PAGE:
In 2006 I began writing Death by Cliché. The book started with a few conceits. I’d written a couple comedic short stories and felt they turned out fairly well, so I wanted to try my hand at a novel-length comedy. I had years of experience writing as a game designer at that point and I wanted to embrace every bad cliché, both in gaming and in bad fantasy fiction. So it had to be a secondary world fantasy where the main character was from our world. I had to write my own chapter quotes and call great attention to the fact. The main character had to look like a complete Marty Stu. Most of all, I wanted a high joke density so that I didn’t have to worry how many people got any one joke. I could write as obscurely as I wanted, knowing that if one out of three jokes landed with any given reader, it would still be a funny book. I call this “The Dennis Miller Quotient.” Because I’m old.
The book worked out well. There were some scenes that were hilarious when read allowed that were merely amusing on the page. Conversely, there are jokes on the page that don’t translate at all to a live reading. For instance, I wrote a chapter where I make a meta joke about the spelling of its and it’s. Still, I was happy with the result. Damico, the main character, was funny and engaging. A little bit more of a “bro” than I am, but while I used a lot of my own experiences in the book (I was called by the Todd McGovern of ICE marketing once to go hijack a demo…Todd was completely correct in reading the warning signs), Damico isn’t actually me. I chose the name because it sounded like I had just slightly changed my own name. Damico was actually the name of my Father’s best friend in College. I called him Uncle Jack.
Through 2006 and 2008 I drafted the novel. I often feel good about a novel somewhere around the third draft. At least I did with this one. In 2008 I started shopping the manuscript around to agents. The reactions were generally positive. Many sent me form rejections, of course, but the ones who didn’t basically came down to a single criticism. The criticism matched the notes of pretty much every critique I received while drafting the book:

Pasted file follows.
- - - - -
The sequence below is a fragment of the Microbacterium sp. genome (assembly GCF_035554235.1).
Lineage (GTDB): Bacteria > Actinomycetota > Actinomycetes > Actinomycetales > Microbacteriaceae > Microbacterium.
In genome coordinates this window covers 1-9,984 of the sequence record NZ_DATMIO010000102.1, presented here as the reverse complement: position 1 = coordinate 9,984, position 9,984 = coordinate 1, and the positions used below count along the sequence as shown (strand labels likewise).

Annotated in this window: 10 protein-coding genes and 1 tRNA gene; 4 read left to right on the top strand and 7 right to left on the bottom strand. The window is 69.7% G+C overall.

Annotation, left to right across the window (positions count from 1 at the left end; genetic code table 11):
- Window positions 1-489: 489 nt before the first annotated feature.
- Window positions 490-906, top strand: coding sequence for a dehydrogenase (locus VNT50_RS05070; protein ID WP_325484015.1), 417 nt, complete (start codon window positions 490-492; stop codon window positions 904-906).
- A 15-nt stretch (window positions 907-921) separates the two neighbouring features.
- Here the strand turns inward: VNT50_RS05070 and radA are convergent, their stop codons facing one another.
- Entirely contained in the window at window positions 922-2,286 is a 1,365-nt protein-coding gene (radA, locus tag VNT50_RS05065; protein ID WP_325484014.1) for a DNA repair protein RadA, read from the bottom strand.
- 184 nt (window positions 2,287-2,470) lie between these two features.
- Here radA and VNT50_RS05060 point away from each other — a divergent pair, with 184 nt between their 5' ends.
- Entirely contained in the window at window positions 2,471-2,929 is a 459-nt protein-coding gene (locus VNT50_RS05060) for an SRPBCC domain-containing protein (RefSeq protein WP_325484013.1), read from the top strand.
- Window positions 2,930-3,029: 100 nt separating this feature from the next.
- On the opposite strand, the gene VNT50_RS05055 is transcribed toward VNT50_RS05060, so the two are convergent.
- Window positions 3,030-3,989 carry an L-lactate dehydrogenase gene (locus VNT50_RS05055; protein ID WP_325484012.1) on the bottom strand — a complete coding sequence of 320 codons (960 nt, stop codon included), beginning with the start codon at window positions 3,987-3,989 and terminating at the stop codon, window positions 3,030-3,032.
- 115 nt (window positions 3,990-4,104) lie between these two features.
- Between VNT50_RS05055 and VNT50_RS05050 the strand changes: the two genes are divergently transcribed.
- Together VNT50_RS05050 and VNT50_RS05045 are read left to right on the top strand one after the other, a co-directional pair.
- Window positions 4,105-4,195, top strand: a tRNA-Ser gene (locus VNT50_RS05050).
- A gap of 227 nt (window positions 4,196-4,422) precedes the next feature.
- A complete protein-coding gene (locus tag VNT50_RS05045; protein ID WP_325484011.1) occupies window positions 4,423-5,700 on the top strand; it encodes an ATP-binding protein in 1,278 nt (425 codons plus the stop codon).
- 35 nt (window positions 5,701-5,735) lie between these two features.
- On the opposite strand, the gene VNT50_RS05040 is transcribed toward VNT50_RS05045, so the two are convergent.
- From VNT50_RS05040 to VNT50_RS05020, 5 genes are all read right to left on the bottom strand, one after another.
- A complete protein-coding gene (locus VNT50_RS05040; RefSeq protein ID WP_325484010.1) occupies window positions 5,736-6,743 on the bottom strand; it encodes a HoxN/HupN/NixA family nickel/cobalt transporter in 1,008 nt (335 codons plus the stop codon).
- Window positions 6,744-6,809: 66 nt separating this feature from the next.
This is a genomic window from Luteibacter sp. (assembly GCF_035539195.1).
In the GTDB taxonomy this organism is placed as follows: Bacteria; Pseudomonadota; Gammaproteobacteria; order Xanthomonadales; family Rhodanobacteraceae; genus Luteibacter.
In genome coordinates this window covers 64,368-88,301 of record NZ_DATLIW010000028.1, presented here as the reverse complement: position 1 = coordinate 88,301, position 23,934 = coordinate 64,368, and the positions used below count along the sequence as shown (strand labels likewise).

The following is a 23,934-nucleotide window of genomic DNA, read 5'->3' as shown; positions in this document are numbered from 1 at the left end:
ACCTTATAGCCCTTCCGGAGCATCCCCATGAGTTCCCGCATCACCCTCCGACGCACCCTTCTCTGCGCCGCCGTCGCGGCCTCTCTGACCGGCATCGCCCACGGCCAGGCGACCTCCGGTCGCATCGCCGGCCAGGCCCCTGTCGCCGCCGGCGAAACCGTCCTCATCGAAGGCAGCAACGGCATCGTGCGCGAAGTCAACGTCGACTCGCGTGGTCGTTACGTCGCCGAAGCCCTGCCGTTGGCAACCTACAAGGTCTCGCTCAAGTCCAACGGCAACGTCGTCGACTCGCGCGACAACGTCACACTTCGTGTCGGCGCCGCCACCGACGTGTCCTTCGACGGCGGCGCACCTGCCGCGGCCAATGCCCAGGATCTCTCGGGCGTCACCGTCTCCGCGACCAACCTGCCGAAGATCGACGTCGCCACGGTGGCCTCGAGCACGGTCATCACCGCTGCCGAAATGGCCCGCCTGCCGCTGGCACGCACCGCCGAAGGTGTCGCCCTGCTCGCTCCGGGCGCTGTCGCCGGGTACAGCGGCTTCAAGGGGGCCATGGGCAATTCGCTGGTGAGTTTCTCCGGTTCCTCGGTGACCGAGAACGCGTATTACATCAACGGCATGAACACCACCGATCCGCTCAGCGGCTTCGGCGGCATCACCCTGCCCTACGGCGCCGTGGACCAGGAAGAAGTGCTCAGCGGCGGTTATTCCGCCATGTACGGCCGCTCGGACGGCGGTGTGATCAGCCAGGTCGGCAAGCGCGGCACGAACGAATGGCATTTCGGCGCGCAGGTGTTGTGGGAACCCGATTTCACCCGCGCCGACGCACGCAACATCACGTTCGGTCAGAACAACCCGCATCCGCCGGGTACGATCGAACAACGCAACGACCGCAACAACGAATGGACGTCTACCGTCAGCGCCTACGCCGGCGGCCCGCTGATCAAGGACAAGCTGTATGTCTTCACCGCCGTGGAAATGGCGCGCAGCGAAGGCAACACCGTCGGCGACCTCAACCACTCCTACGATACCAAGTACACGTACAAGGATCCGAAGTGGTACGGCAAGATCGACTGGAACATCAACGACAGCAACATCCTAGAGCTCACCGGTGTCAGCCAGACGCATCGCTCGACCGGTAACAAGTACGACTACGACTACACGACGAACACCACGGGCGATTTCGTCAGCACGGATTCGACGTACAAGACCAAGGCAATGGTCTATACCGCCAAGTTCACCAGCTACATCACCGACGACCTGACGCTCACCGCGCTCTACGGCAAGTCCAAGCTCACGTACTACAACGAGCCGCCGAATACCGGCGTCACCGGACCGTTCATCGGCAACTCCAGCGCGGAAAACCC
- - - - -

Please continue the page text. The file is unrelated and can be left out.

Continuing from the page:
“Well I liked it, but no one else will.”
There is an very specific skill that any author must have, but many writers can’t develop. You must be absolutely, head over heels in love with whatever you’re working on, but ready to walk away from it at a moments notice. The main need for this skill is when you write a book, unless you’ve sold a sequel, you can’t just write the sequel. Also, I’ve found that if you do a draft of a book too soon after the last draft, you aren’t objective enough to see the flaws. You see what you had in your head, not what you put on the page. (The amount of time you need to leave a draft fallow probably has a lot to do with you as a writer. Also, I expect it shrinks with experience). I don’t know how many writing groups I’ve been in where a thirty year old writer was beating a dead horse he’d given birth to in high school.
So when you finish a draft, you have to be ready to put it completely aside and work on something else. When I’m writing a book, I spend the last two months plotting my next book. When you’re drafting, though, you have to be so passionate that you’re ready to work and rework the book until you have the best thing you can possibly write. When you’re shopping it you have to be completely passionate about what you’re selling, but the second the query is out, you have to suddenly be passionate about the project you’re actually working on. (Because you aren’t querying books you’re still writing, correct?)
But worst of all, you need to know when to walk away from a book. This book resonated with the readers (at least those who gave me notes). But in the eyes of the business people, it was unsaleable. It didn’t matter whether they were correct or not. Writing is a business and the businessman in me saw the writing on the wall, as it were.
So in 2008 and walked away from Death by Cliché.